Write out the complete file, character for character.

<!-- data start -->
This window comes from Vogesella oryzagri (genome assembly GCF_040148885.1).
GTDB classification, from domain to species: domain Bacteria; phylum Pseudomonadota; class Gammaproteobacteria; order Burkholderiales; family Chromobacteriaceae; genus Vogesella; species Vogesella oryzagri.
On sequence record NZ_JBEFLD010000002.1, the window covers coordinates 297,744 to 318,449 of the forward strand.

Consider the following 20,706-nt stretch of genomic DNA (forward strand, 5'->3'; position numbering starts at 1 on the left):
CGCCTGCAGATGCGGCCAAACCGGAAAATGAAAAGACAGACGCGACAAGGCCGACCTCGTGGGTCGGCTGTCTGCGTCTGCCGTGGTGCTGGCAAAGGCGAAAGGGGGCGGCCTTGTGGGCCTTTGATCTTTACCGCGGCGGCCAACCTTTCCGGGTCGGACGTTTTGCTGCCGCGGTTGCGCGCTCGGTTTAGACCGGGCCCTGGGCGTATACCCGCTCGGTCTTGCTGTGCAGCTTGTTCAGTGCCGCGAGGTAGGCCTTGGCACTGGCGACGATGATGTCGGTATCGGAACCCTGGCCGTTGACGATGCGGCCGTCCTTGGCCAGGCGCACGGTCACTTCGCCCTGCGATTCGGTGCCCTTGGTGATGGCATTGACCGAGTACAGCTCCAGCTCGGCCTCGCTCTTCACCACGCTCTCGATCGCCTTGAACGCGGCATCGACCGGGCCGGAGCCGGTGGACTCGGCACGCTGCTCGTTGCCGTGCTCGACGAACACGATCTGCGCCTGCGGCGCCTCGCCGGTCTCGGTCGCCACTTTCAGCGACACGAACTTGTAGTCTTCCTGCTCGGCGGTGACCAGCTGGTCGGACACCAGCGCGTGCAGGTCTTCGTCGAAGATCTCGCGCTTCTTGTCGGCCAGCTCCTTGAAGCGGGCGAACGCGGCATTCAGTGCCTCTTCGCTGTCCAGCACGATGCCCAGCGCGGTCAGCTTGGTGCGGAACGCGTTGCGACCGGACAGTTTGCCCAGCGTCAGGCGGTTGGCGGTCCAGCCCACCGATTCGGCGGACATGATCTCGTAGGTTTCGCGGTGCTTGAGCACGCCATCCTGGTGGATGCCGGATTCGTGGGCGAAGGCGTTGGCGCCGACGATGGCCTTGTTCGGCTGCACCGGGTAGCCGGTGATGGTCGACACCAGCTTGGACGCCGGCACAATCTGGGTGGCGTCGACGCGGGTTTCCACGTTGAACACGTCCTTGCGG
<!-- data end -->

This window comes from Vogesella oryzagri (genome assembly GCF_040148885.1).
GTDB classification, from domain to species: domain Bacteria; phylum Pseudomonadota; class Gammaproteobacteria; order Burkholderiales; family Chromobacteriaceae; genus Vogesella; species Vogesella oryzagri.
On sequence record NZ_JBEFLD010000002.1, the window covers coordinates 297,744 to 318,449 of the forward strand.

Consider the following 20,706-nt stretch of genomic DNA (forward strand, 5'->3'; position numbering starts at 1 on the left):
CGCCTGCAGATGCGGCCAAACCGGAAAATGAAAAGACAGACGCGACAAGGCCGACCTCGTGGGTCGGCTGTCTGCGTCTGCCGTGGTGCTGGCAAAGGCGAAAGGGGGCGGCCTTGTGGGCCTTTGATCTTTACCGCGGCGGCCAACCTTTCCGGGTCGGACGTTTTGCTGCCGCGGTTGCGCGCTCGGTTTAGACCGGGCCCTGGGCGTATACCCGCTCGGTCTTGCTGTGCAGCTTGTTCAGTGCCGCGAGGTAGGCCTTGGCACTGGCGACGATGATGTCGGTATCGGAACCCTGGCCGTTGACGATGCGGCCGTCCTTGGCCAGGCGCACGGTCACTTCGCCCTGCGATTCGGTGCCCTTGGTGATGGCATTGACCGAGTACAGCTCCAGCTCGGCCTCGCTCTTCACCACGCTCTCGATCGCCTTGAACGCGGCATCGACCGGGCCGGAGCCGGTGGACTCGGCACGCTGCTCGTTGCCGTGCTCGACGAACACGATCTGCGCCTGCGGCGCCTCGCCGGTCTCGGTCGCCACTTTCAGCGACACGAACTTGTAGTCTTCCTGCTCGGCGGTGACCAGCTGGTCGGACACCAGCGCGTGCAGGTCTTCGTCGAAGATCTCGCGCTTCTTGTCGGCCAGCTCCTTGAAGCGGGCGAACGCGGCATTCAGTGCCTCTTCGCTGTCCAGCACGATGCCCAGCGCGGTCAGCTTGGTGCGGAACGCGTTGCGACCGGACAGTTTGCCCAGCGTCAGGCGGTTGGCGGTCCAGCCCACCGATTCGGCGGACATGATCTCGTAGGTTTCGCGGTGCTTGAGCACGCCATCCTGGTGGATGCCGGATTCGTGGGCGAAGGCGTTGGCGCCGACGATGGCCTTGTTCGGCTGCACCGGGTAGCCGGTGATGGTCGACACCAGCTTGGACGCCGGCACAATCTGGGTGGCGTCGACGCGGGTTTCCACGTTGAACACGTCCTTGCGG